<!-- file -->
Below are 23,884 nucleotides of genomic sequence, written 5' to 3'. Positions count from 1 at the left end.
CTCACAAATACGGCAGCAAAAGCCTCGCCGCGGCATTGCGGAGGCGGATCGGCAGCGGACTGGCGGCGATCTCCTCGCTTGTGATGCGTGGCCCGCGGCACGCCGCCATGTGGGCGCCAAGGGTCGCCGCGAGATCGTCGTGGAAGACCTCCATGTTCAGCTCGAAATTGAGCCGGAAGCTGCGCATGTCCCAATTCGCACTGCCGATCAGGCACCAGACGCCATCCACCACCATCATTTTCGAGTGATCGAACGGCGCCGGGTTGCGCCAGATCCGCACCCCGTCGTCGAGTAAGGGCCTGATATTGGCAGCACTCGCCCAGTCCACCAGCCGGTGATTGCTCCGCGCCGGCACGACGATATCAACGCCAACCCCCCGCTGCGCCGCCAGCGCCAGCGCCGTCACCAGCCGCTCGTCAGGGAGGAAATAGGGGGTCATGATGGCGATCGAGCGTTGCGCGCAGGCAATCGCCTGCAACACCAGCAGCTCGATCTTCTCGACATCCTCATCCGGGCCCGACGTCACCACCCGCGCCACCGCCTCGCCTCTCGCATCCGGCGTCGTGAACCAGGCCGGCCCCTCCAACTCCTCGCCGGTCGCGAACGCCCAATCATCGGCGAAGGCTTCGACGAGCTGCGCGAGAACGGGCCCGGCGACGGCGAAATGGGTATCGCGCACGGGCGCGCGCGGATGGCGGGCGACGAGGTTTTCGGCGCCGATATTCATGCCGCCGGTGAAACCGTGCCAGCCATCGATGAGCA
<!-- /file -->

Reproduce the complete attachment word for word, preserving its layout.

Below are 23,884 nucleotides of genomic sequence, written 5' to 3'. Positions count from 1 at the left end.
CTCACAAATACGGCAGCAAAAGCCTCGCCGCGGCATTGCGGAGGCGGATCGGCAGCGGACTGGCGGCGATCTCCTCGCTTGTGATGCGTGGCCCGCGGCACGCCGCCATGTGGGCGCCAAGGGTCGCCGCGAGATCGTCGTGGAAGACCTCCATGTTCAGCTCGAAATTGAGCCGGAAGCTGCGCATGTCCCAATTCGCACTGCCGATCAGGCACCAGACGCCATCCACCACCATCATTTTCGAGTGATCGAACGGCGCCGGGTTGCGCCAGATCCGCACCCCGTCGTCGAGTAAGGGCCTGATATTGGCAGCACTCGCCCAGTCCACCAGCCGGTGATTGCTCCGCGCCGGCACGACGATATCAACGCCAACCCCCCGCTGCGCCGCCAGCGCCAGCGCCGTCACCAGCCGCTCGTCAGGGAGGAAATAGGGGGTCATGATGGCGATCGAGCGTTGCGCGCAGGCAATCGCCTGCAACACCAGCAGCTCGATCTTCTCGACATCCTCATCCGGGCCCGACGTCACCACCCGCGCCACCGCCTCGCCTCTCGCATCCGGCGTCGTGAACCAGGCCGGCCCCTCCAACTCCTCGCCGGTCGCGAACGCCCAATCATCGGCGAAGGCTTCGACGAGCTGCGCGAGAACGGGCCCGGCGACGGCGAAATGGGTATCGCGCACGGGCGCGCGCGGATGGCGGGCGACGAGGTTTTCGGCGCCGATATTCATGCCGCCGGTGAAACCGTGCCAGCCATCGATGAGCA